An analysis of consumer rights law and reality in Nepal

Published On: June 11, 2024 08:35 AM NPT By: Swekshya Karki

Swekshya Karki

Swekshya Karki

The author is a fourth-year B.A.LL.B. student at Kathmandu School of Law.

Despite the rights guaranteed under the law, the reality of the enforcement of consumer rights at ground level in Nepal is totally different.

Consumer rights are the rights granted to the consumer. According to Section 2(d) of ‘The Consumer Protection Act, 2075’, a consumer means a person or institution that consumes or uses any good or service. Every human being is a consumer, as our daily lives are tied to consuming various goods or services, be it the vegetables we buy in the markets or the dental services we render in the clinic. Consumer rights are crucial for ensuring that consumers receive quality foods and services at fair pricing.

Present laws governing consumer rights

The foundational legal framework for Consumer Rights is the Constitution of Nepal. Article 44 of the constitution mentions consumer rights as a fundamental right and guarantees the right to obtain quality goods and services, as well as the right of compensation if such rights are violated. The government of Nepal has also enacted the Consumer Protection Act, 2075, which further ensures the various rights of consumers and states the liability of the seller, distributor, and other entities involved in the chain of supply of goods and services to consumers and further enforces regulatory provisions.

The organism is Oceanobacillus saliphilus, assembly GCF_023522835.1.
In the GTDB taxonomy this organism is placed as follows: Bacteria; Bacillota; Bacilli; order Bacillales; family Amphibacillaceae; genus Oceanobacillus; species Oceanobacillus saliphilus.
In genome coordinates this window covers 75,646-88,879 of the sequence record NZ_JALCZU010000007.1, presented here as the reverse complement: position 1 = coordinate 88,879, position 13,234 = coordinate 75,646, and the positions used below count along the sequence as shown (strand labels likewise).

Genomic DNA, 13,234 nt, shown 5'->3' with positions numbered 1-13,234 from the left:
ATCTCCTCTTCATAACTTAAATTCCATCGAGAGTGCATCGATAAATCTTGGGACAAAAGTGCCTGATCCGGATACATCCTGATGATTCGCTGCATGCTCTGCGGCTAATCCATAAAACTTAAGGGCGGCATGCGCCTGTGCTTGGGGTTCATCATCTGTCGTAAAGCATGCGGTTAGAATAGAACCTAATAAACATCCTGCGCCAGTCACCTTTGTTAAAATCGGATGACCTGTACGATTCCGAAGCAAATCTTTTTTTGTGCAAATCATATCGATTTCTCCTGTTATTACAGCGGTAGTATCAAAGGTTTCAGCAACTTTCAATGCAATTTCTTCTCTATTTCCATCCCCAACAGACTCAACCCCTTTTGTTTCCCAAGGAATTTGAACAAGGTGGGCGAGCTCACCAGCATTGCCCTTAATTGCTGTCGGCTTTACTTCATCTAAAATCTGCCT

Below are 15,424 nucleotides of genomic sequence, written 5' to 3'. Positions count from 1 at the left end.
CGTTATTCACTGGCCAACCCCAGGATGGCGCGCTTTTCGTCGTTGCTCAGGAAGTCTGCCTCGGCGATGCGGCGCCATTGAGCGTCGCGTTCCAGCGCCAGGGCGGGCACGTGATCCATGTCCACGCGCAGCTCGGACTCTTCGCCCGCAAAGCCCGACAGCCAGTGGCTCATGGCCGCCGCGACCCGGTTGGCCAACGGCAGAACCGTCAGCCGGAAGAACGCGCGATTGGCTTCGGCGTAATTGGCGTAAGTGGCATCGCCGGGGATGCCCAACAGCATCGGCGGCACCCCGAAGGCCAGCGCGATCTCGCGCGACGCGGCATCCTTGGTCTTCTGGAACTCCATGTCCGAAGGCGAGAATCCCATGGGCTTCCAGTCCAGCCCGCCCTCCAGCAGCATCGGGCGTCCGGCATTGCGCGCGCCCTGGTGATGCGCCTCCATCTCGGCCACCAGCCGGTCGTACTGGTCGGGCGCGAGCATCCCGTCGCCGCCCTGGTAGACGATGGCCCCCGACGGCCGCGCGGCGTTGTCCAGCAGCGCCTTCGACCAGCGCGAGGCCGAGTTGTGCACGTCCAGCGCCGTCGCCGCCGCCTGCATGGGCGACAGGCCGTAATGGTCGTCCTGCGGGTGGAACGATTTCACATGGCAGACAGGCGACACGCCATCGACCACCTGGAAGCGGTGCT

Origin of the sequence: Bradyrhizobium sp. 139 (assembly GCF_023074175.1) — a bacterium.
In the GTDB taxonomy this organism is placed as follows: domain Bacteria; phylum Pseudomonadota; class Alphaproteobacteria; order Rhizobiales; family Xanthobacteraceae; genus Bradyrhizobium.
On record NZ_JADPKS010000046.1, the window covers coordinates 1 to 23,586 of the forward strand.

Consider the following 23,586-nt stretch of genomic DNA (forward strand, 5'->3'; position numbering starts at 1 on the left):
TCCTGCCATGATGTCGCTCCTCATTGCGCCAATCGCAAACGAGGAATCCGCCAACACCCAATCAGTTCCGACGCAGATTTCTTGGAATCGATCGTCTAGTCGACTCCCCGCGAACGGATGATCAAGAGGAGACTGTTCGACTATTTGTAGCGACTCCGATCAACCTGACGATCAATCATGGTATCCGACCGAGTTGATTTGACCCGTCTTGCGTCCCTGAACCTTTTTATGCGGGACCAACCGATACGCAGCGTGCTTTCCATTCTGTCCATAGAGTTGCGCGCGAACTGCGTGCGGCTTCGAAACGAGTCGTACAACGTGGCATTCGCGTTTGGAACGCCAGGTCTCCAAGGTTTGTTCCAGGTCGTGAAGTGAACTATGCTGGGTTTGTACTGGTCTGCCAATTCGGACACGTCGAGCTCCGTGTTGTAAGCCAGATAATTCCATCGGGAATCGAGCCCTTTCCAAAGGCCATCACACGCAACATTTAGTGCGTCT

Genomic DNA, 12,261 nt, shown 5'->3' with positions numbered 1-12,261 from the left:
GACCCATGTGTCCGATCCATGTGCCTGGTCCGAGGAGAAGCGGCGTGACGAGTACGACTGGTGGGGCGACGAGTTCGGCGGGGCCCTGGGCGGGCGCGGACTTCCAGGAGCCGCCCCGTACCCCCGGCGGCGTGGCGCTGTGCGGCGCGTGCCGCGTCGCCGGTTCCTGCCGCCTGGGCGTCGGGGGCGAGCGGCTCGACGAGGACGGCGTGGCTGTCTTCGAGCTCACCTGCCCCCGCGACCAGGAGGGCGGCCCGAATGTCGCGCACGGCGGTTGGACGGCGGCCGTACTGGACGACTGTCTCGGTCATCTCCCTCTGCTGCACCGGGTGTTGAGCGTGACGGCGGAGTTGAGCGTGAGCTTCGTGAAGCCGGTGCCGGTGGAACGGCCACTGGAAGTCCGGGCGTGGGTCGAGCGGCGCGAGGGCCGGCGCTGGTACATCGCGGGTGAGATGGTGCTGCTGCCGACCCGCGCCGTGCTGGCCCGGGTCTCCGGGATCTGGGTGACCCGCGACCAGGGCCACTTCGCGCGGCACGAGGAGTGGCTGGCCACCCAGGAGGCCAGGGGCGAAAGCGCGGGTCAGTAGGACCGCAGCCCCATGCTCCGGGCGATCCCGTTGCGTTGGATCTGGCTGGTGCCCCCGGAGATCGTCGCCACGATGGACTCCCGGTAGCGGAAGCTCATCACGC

Section 3 of the Consumer Protection Act 2075 outlines key consumer rights. 

a) The right to choose quality goods or services at a fair and competitive price.

b) The right to information about price, quality, purity, etc.

c) The right to obtain information from the producer, importer, or seller regarding the quality, ingredients, or percentage of substances contained in the goods made of or produced with a mixture of two or more substances, and others.

d) Consumers also have the right to take appropriate legal action and obtain compensation for harm caused by unfair trade if such rights are violated.

Additionally, Section 14 of the same act also provides consumers with the right to return goods or other similar goods equal to the price of the bought goods within seven days if they wish to return or are not satisfied with the goods purchased from the seller. And in the case of sealed goods, within fifteen days, if the seal of the product is not broken.